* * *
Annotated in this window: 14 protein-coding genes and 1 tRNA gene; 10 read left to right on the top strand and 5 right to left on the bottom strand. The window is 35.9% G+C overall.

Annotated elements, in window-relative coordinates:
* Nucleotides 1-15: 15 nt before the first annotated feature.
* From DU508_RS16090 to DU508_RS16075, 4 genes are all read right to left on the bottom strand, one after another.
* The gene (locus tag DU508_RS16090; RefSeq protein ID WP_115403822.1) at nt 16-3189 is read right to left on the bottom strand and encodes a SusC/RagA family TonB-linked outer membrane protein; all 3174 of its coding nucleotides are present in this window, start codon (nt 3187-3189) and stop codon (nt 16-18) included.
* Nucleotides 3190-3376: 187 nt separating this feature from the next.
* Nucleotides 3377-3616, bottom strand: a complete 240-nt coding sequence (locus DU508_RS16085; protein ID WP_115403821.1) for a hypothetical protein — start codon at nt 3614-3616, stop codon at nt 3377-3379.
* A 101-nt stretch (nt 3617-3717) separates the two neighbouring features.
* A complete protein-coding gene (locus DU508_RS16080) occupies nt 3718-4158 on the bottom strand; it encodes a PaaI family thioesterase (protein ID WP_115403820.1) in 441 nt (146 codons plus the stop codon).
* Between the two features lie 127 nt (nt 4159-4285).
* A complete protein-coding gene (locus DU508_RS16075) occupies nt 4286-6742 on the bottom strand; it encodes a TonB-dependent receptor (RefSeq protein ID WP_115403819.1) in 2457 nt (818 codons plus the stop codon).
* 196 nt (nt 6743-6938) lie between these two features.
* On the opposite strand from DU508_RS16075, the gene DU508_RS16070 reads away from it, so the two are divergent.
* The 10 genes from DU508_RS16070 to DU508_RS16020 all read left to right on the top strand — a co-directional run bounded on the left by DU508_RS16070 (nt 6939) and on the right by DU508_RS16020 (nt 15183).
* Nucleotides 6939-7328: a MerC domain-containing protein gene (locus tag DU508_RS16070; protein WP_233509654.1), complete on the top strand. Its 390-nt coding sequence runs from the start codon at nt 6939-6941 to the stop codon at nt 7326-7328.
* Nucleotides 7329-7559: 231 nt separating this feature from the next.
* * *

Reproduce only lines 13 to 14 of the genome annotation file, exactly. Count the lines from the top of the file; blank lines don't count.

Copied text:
* On the opposite strand from DU508_RS16075, the gene DU508_RS16070 reads away from it, so the two are divergent.
* The 10 genes from DU508_RS16070 to DU508_RS16020 all read left to right on the top strand — a co-directional run bounded on the left by DU508_RS16070 (nt 6939) and on the right by DU508_RS16020 (nt 15183).